In Sweden, Even Buildings Made Entirely of Ice Are Required to Have Fire Alarms

Just in case.

Image
Flickr/charley1965

The temperatures are dropping in Sweden's north.

Today, the high never made it above freezing in the small town of Jukkasjärvi, a hamlet 125 miles above the Arctic Circle that boasts more canine than human residents. When the 24th annual ICEHOTEL opens in early December, however, that nighttime population will swell.

But first, the building has to be brought up to code. Fire code.

Though the hotel is constructed entirely from the ice of the nearby Torne River, the Swedish National Board of Housing, Building, and Planning has put its foot down. They are insisting that it meet the same safety standards as all new construction projects. This means installing fire alarms in the colossal project, made of 1,000 tons of river ice and 30,000 additional tons of "snice," a special mixture of snow and ice used to strengthen the building.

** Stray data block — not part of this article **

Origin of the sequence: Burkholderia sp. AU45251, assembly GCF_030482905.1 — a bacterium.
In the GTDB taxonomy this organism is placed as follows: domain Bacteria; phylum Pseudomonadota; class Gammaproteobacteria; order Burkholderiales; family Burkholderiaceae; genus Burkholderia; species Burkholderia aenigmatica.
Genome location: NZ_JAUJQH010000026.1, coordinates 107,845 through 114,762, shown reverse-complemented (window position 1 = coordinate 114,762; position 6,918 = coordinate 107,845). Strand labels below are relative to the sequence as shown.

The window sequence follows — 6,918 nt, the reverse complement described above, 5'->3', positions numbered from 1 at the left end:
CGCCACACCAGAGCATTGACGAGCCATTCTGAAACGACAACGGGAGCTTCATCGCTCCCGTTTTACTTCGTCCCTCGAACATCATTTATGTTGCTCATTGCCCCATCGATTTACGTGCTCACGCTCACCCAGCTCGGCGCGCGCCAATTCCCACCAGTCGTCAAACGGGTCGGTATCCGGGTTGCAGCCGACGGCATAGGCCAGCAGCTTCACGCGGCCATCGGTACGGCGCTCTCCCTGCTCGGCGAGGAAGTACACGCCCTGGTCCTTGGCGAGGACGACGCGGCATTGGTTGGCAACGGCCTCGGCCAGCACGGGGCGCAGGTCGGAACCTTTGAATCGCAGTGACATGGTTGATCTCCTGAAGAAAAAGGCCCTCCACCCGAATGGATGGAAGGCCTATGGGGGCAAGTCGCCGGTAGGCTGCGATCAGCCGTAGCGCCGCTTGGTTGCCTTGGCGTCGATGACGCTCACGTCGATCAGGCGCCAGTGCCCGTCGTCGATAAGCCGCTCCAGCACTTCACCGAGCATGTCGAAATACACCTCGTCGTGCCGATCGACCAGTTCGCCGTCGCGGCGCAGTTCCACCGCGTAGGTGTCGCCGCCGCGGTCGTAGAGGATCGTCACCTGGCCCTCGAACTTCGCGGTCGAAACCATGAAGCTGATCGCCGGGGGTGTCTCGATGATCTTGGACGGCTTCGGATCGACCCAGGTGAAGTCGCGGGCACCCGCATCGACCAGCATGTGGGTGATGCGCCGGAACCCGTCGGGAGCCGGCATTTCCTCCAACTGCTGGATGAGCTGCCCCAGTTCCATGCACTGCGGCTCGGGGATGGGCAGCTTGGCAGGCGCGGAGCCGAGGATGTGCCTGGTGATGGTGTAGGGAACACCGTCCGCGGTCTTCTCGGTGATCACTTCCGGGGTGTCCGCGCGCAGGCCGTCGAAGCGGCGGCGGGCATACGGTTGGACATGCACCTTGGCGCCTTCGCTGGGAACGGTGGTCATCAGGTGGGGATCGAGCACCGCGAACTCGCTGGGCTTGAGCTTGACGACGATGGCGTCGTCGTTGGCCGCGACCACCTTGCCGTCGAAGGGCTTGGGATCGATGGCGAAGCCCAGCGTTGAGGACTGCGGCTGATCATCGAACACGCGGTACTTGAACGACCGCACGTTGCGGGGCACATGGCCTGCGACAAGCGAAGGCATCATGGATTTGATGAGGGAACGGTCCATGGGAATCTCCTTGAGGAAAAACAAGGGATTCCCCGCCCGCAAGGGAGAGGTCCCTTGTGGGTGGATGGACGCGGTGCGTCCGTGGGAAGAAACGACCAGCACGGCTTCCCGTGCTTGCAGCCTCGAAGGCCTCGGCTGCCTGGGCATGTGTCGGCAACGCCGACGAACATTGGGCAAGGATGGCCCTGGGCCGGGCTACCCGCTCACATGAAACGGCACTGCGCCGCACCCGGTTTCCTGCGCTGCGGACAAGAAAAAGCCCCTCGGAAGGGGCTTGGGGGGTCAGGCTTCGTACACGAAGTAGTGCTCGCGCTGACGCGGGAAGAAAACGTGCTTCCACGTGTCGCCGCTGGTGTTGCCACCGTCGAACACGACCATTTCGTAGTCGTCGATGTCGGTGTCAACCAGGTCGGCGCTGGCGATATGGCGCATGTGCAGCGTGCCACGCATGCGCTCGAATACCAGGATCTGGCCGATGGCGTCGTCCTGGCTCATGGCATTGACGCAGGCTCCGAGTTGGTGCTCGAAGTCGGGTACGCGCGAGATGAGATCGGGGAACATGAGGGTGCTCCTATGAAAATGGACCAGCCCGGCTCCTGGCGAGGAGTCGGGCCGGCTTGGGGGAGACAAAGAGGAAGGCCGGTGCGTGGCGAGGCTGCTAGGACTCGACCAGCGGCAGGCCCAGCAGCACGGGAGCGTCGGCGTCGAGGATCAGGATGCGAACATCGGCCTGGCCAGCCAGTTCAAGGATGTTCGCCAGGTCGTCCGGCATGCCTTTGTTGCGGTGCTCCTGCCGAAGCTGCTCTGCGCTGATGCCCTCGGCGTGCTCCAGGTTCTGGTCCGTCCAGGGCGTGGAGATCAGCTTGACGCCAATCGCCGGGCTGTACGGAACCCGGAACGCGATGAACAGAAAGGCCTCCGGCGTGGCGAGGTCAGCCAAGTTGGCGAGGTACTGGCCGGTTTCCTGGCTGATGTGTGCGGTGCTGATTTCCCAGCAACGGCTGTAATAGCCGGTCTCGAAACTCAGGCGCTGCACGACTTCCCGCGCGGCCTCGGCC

"We were a little surprised when we found out," hotel spokeswoman Beatrice Karlsson told English-language news website The Local. "But we do understand. Safety is a primary concern for us."

While the building material is obviously not very flammable, the trappings that help keep visitors warm at night, including reindeer skins, mattresses, pillows, and sleeping bags, could present some risk. So the hundred workers and artists involved in the annual construction project have had to adapt to this new and complex igloo addition.

"The environment is humid, and ice and snow... move, so it had to be taken into account," Karlsson told the AFP. "It's been a challenge for our building team, but it made us one experience richer."

Top Image: The bar at Sweden's ice hotel. Courtesy Flickr user charley1965.

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